Evidence-Based Science Communication with Policymakers

Communication scholars have responded to the increasing politicization of important science topics admirably, tackling the study of "the science of science communication" with great energy and rigor. Yet, despite this, few have systematically studied the practice of science communication aimed at policymakers specifically. To increase the likelihood that quality scientific findings and advice make their way into the policymaking process, should science communicators proceed as they would with a general audience when communicating to policymakers, or are there important additions and/or caveats to the science communicator toolkit?

In collaboration with Emily Cloyd & Erin Heath at the American Association for the Advancement of Science and Erin Nash at Durham University (UK), I seek to develop a set of recommended practices for scientists and others communicating science to policymakers. The research will proceed in four stages: We will begin by assessing what is already known about this topic with a literature review, proceed to an original survey of science communicators, conduct case studies to better understand the complicated web of information on which policymakers currently draw, and, finally, conduct in-person interviews with policymakers and their staff to gain insight into their perspective on science communicator-policymaker interactions.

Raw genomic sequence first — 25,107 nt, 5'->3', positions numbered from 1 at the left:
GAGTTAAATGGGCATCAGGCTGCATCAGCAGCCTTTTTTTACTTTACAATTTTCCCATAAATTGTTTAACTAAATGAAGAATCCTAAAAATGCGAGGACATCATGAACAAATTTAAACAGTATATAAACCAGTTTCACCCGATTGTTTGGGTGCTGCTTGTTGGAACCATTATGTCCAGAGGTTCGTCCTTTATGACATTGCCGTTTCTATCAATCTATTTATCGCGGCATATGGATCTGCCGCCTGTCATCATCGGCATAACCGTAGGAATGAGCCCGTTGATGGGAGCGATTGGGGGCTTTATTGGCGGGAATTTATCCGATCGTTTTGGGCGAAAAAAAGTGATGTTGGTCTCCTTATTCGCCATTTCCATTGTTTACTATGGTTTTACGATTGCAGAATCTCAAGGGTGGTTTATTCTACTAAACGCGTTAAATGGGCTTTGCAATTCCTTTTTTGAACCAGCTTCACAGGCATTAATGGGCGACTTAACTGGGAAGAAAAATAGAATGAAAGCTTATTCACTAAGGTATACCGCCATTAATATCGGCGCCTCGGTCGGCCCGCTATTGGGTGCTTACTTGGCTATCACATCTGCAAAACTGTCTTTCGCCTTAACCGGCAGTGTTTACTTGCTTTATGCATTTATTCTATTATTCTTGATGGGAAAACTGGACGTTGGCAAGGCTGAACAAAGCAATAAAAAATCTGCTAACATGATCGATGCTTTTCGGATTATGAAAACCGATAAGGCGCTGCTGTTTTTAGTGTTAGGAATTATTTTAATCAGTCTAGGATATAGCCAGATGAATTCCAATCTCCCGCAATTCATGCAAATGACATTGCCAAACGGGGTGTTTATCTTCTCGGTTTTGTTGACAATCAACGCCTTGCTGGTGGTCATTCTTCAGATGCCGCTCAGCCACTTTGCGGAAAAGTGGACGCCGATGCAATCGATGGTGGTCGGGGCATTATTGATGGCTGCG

The Politics of Genetic Explanations for Social Inequality

I am in the midst of a new empirical project, funded by the Russell Sage Foundation, that seeks to understand how Americans explain social inequality, and how these explanations are connected to their political opinions. My main interest is in the belief that socioeconomic inequality is innate and immutable; however, I also explore other common explanations for difference, including culture, discrimination, education inequity, and individual choice (or "free will"). 

The project has two major phases. The first phase is a large representative survey (N=2,000, carried out in Fall 2016 as a part of the Cooperative Congressional Election Study) that asks Americans to offer their explanations for both objective differences (income inequality; different rates of incarceration) as well as perceived differences (intelligence, drive to succeed) between individuals and groups. With these data, I hope to understand how these beliefs are connected to political views (for example, are conservatives more or less likely to draw on biological explanations for inequality than liberals?) as well as examine whether individuals who are members of societally dominant groups are more likely than others to employ explanations for inequality that blame individuals for inequality, relieve society of responsibility for solving inequality, and/or render inequality permanent. The second phase of the project consists of two experiments that aim to get at why certain explanations for inequality are linked to political attitudes and dominant group status. Do people first develop general factual beliefs about who is responsible for inequality and then form their political attitudes in accordance, or is the link between explanations and attitudes the result of elite cues or "backwards" motivated reasoning? If motivated reasoning occurs, what is the motivation--ideology, social identity, or self-interest?


This project will eventually be a book manuscript, tentatively titled How Americans Explain Inequality, and Why It Matters.

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